Psychotherapy Should Ideally Be Color Blind. But It Isn’t.

happy family members

In a recent episode, the character Randall Pearson of TV’s hit show “This is Us” decided that, for better results in his therapy, he would use a Black therapist. As the he only Black member of his family, he felt a new therapist could better understand his life experience and cultural needs.


Frequently Heard 

Meanwhile, friends and family members of Black patients often complain about it to therapists. What would a White doctor know about their problems? Why should they talk to a stranger? There are probably even more stress factors for the Black community due to discrimination and economic injustice than there are for the White majority. Meanwhile, many African Americans wonder why they don’t seek psychotherapy for anxiety, depression, post-traumatic stress, relationship problems, and parenting challenges. Integrative Brief Psychotherapy is also an approach that has gained in popularity.

The Role Of Race In The Therapeutic Relationship


In the psychotherapy relationship, little has been written about race and ethnicity. The issue has received less attention because patients and therapists of color are themselves underrepresented. This perspective argues that ethno-racial dynamics are understudied since most therapists are not familiar with the clinical issues that such clients present.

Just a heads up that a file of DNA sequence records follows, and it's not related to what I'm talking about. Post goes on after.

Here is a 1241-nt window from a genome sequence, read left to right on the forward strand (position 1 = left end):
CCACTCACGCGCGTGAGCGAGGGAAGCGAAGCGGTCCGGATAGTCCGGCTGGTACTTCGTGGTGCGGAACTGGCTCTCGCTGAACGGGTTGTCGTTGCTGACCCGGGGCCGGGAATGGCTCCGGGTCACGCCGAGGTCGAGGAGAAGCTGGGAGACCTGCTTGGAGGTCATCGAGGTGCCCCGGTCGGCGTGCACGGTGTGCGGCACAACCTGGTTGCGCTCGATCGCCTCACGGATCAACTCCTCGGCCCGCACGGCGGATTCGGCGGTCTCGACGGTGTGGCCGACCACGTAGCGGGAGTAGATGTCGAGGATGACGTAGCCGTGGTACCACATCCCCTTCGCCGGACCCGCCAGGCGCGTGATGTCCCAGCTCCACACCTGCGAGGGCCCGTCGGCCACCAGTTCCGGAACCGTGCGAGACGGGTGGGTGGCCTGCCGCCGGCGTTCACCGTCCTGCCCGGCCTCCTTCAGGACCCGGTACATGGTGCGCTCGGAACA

The reasoning in this approach ignores the fact that all patients have a race and an ethnicity, including the European American therapist and the African American client.

Cultural Mistrust in the African American Community

There is a greater distrust among African Americans of the medical establishment as a whole, and many think that medical institutions have racist attitudes. This practice dates back to the historical abuse of slaves by White doctors for medical experimentation. Blacks were frequently victimized, even to the point of being used as examples of surgical techniques for medical students. Several events, including the Tuskegee Syphilis study, have increased suspicion in the minds of many. Accordingly, African Americans are reluctant to participate in medical research and are underrepresented in many medical treatment studies today.


Unfortunately, many people do not receive needed mental health care because of cultural mistrust. Black Americans who regularly face prejudice can develop what has been termed “healthy paranoia” – a cultural response based on experiences of racism and oppression in White society. African Americans may experience caution or worry about being judged or misdiagnosed because of their concerns about mental health care altogether. Some clinicians have overdiagnosed paranoia in suspicious Black patients as a result of this reaction, continuing the cycle.

Considerations for Therapists

No matter how much psychologists hate to admit it, prospective Black patients are right to be cautious. Stereotypes of ethnicity and race often affect therapeutic relationships, and not always for the client’s benefit. Unacknowledged prejudice, stereotypes, and guilt may complicate the therapist’s reaction to the patient. Discussions about ethnicity and race can help to increase trust and mutual understanding, resulting in a faster resolution of issues. Although many therapists are uncertain about how to approach racial differences, they may prefer a “colorblind” approach.

Reach out to Black Lives Matter Psychotherapy today for further information.